15. Mr. ABDALLAH (Tunisia) said that, in the opinion of his delegation, the study on the history of Palestine should start with the dismemberment of the Ottoman Empire. He urged that the Committee should seek an assurance that the content of the proposed film should remain within its control. It was essential that the film should be ready by 29 November.

16. The CHAIRMAN said that the Committee clearly had the right to monitor the progress of the film and would certainly do so.

17. In his view, the study on the origins of the Palestinian problem should cover the period during which the United Nations had had an interest in the problem, in other words, from partition onwards; the study on the history of Palestine should at least cover the period of the British mandate and discuss the Balfour Declaration.

18. Mr. GEORGESCU (Romania) said that, under General Assembly resolution 32/40, the Special Unit was to work under the guidance of the Committee. The preparation of draft studies could safely be left to the Special Unit, but it should submit an outline of each study to the Committee for approval.

19. He believed that the fourth of the proposed studies, that on the origins of the Palestinian problem, should be given priority over the others. He proposed that the words "in the United Nations" should be added to the title of its theme.

20. He would be interested to learn the views of other delegations on whether the Special Unit might be asked to prepare an additional study dealing with the question of Palestine as it affected the prospects for a Middle East settlement.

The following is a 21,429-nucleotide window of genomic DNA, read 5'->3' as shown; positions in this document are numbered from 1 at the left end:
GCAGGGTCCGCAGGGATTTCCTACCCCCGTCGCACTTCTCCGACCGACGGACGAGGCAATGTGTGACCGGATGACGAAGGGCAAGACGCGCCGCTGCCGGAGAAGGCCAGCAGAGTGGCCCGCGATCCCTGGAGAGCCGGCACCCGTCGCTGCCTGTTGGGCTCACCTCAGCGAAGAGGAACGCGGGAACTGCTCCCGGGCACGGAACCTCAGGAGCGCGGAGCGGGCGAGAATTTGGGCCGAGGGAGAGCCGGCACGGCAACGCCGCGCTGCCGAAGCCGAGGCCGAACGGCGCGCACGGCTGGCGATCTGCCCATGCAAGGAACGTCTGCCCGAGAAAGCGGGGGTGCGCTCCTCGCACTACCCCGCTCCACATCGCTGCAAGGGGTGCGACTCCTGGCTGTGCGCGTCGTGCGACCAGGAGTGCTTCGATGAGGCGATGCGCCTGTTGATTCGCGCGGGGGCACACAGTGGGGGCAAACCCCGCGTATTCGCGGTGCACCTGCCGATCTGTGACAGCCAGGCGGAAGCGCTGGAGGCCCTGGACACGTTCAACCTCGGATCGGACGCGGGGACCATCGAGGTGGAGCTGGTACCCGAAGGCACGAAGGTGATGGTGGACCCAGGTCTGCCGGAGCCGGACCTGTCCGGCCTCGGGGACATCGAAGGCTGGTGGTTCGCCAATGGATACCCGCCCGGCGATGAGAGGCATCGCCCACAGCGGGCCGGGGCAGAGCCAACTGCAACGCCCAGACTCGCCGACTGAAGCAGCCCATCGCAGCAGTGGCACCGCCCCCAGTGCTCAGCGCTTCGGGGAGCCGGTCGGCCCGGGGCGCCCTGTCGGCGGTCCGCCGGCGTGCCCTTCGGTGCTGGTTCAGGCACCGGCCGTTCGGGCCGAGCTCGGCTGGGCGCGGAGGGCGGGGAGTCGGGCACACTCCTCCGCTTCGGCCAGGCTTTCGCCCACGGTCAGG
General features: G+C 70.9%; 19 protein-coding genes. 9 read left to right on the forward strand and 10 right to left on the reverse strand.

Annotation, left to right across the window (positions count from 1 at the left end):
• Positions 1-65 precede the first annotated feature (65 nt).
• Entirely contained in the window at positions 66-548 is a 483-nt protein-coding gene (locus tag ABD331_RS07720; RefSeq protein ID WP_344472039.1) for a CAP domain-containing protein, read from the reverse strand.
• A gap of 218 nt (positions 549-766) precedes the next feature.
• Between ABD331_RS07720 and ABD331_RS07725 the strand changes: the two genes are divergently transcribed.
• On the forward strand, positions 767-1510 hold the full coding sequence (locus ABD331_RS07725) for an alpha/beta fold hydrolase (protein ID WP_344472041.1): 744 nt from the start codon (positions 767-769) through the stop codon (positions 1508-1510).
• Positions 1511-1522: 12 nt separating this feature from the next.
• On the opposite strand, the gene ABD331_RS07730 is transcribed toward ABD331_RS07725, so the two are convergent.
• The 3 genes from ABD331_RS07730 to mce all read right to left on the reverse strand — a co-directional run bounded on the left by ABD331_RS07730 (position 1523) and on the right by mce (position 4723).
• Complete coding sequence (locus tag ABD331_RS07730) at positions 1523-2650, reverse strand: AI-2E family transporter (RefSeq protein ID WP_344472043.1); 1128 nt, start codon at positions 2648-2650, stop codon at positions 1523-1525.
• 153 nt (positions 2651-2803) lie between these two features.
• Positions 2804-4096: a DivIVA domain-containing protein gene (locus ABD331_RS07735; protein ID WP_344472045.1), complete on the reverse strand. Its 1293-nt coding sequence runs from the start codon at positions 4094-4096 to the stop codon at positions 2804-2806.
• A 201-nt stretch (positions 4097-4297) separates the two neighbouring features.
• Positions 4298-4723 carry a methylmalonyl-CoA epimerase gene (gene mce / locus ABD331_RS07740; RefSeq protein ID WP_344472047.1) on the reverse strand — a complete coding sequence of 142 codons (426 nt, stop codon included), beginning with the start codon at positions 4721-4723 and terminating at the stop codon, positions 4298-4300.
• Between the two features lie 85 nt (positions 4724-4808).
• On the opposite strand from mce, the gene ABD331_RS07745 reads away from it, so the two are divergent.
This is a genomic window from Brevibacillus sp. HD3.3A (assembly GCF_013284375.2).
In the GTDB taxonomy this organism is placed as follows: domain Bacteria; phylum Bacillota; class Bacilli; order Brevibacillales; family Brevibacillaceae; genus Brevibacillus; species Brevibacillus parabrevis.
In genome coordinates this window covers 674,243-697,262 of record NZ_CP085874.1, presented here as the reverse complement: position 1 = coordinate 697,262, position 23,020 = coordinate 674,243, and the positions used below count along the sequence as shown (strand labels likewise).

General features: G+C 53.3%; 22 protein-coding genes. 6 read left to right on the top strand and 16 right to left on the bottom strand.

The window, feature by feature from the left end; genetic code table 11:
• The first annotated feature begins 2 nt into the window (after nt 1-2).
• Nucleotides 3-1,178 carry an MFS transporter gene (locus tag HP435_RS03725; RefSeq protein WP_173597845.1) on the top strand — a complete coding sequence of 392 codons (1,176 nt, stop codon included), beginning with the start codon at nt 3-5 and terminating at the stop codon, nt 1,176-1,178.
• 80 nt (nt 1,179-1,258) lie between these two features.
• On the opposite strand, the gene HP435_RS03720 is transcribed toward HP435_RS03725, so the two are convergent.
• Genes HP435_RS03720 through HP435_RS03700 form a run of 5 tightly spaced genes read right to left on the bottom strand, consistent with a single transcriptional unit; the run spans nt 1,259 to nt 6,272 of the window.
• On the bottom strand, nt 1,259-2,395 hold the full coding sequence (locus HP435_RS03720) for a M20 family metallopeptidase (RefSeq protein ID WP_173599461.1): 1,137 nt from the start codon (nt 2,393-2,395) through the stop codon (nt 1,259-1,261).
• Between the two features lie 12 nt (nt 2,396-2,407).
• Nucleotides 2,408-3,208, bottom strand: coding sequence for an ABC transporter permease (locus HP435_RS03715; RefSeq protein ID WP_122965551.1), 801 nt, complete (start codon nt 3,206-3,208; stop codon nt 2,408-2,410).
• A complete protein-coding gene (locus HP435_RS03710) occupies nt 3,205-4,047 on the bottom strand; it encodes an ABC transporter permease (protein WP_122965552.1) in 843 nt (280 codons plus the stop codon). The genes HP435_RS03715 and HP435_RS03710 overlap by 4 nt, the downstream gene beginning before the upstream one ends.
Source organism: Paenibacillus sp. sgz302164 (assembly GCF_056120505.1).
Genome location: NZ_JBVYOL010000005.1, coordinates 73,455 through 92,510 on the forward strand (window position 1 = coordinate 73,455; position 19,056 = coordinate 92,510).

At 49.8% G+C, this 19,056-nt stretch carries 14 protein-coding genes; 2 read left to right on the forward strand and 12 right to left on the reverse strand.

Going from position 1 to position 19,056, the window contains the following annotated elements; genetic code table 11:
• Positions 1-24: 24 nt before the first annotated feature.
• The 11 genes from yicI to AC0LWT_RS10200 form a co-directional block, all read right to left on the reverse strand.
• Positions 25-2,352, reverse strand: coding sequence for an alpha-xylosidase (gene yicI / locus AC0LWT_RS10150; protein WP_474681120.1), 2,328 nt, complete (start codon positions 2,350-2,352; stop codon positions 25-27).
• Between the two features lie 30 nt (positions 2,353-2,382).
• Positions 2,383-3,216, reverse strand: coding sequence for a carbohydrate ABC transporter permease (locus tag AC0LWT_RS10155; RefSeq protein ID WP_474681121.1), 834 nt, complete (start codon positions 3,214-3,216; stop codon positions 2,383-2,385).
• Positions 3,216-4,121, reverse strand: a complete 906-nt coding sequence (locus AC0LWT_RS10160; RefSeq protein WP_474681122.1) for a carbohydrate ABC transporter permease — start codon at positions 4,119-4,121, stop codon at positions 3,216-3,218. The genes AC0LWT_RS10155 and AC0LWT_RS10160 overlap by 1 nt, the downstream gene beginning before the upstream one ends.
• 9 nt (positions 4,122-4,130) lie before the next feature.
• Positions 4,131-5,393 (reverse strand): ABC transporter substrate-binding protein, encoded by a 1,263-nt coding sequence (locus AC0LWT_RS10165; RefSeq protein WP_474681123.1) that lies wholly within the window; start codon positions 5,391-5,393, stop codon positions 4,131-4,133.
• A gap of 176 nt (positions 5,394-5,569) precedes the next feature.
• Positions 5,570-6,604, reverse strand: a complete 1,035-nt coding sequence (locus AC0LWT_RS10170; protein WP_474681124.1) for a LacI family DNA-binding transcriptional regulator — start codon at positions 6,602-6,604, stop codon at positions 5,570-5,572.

21. The CHAIRMAN observed that the subject-matter of the additional study suggested by the Romanian representative was covered by the proposed study on the right of self-determination.

22. Mr. TERZI (Observer for the Palestine Liberation Organization) supported the proposal that a study of the origins of the Palestinian problem should be the first priority; it should include information on the background of the problem in the League of Nations, since the United Nations had inherited the problem from the League.

23. Mrs. HYDER (Pakistan) said that, in view of the Chairman's suggestion that the study on the history of Palestine should begin with the League of Nations mandate, she agreed that it might be best for that study to be the first of the series.

24. Mr. DUBEY (India) said that at the meeting of the Task Force his delegation had felt that the studies proposed gave undue emphasis to the United Nations involvement with the Palestinian problem. It had therefore suggested an historical study covering the period before the existence of the United Nations, which would stress the right of the Palestinian people to a state of their own.

25. The CHAIRMAN suggested that the Committee should specify only that the study should cover the entire history of Palestine and not just the period in which the United Nations had been concerned with the question.

26. Mr. RIZA (Secretary of the Committee) said that it was important to give the Special Unit clear instructions on the priority to be accorded to each of the six proposed studies. The Unit had already begun to prepare outlines for the studies on the right of return, the right of self-determination and the origins of the Palestinian problem, and it expected to have them ready for submission to the Committee in two weeks' time. The Unit would also welcome guidance on whether all six studies should be ready before the opening of the General Assembly or whether some of them could be issued in November or December.